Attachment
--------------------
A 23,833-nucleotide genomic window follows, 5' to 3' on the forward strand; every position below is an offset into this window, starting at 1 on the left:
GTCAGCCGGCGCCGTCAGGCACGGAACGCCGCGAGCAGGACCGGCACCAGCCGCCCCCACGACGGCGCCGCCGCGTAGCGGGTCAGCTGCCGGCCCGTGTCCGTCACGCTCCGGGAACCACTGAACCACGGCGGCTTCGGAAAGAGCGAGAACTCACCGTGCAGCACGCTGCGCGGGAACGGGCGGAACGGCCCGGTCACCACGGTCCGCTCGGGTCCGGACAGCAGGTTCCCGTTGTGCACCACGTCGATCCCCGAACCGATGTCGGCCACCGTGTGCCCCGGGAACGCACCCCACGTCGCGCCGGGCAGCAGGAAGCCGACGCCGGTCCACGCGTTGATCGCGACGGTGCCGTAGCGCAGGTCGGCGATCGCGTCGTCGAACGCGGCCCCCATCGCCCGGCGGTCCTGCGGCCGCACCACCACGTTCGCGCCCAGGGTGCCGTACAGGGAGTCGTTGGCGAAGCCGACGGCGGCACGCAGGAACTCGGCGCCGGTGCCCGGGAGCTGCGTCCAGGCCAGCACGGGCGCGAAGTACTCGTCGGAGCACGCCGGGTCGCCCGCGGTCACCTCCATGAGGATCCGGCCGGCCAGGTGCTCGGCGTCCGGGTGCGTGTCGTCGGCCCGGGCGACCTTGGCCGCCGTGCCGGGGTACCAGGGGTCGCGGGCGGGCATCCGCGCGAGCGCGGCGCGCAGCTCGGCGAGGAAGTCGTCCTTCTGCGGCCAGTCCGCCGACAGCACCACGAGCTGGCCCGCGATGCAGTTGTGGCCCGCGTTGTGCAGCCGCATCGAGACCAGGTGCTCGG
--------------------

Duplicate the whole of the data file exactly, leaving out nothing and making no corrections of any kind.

A 23,833-nucleotide genomic window follows, 5' to 3' on the forward strand; every position below is an offset into this window, starting at 1 on the left:
GTCAGCCGGCGCCGTCAGGCACGGAACGCCGCGAGCAGGACCGGCACCAGCCGCCCCCACGACGGCGCCGCCGCGTAGCGGGTCAGCTGCCGGCCCGTGTCCGTCACGCTCCGGGAACCACTGAACCACGGCGGCTTCGGAAAGAGCGAGAACTCACCGTGCAGCACGCTGCGCGGGAACGGGCGGAACGGCCCGGTCACCACGGTCCGCTCGGGTCCGGACAGCAGGTTCCCGTTGTGCACCACGTCGATCCCCGAACCGATGTCGGCCACCGTGTGCCCCGGGAACGCACCCCACGTCGCGCCGGGCAGCAGGAAGCCGACGCCGGTCCACGCGTTGATCGCGACGGTGCCGTAGCGCAGGTCGGCGATCGCGTCGTCGAACGCGGCCCCCATCGCCCGGCGGTCCTGCGGCCGCACCACCACGTTCGCGCCCAGGGTGCCGTACAGGGAGTCGTTGGCGAAGCCGACGGCGGCACGCAGGAACTCGGCGCCGGTGCCCGGGAGCTGCGTCCAGGCCAGCACGGGCGCGAAGTACTCGTCGGAGCACGCCGGGTCGCCCGCGGTCACCTCCATGAGGATCCGGCCGGCCAGGTGCTCGGCGTCCGGGTGCGTGTCGTCGGCCCGGGCGACCTTGGCCGCCGTGCCGGGGTACCAGGGGTCGCGGGCGGGCATCCGCGCGAGCGCGGCGCGCAGCTCGGCGAGGAAGTCGTCCTTCTGCGGCCAGTCCGCCGACAGCACCACGAGCTGGCCCGCGATGCAGTTGTGGCCCGCGTTGTGCAGCCGCATCGAGACCAGGTGCTCGG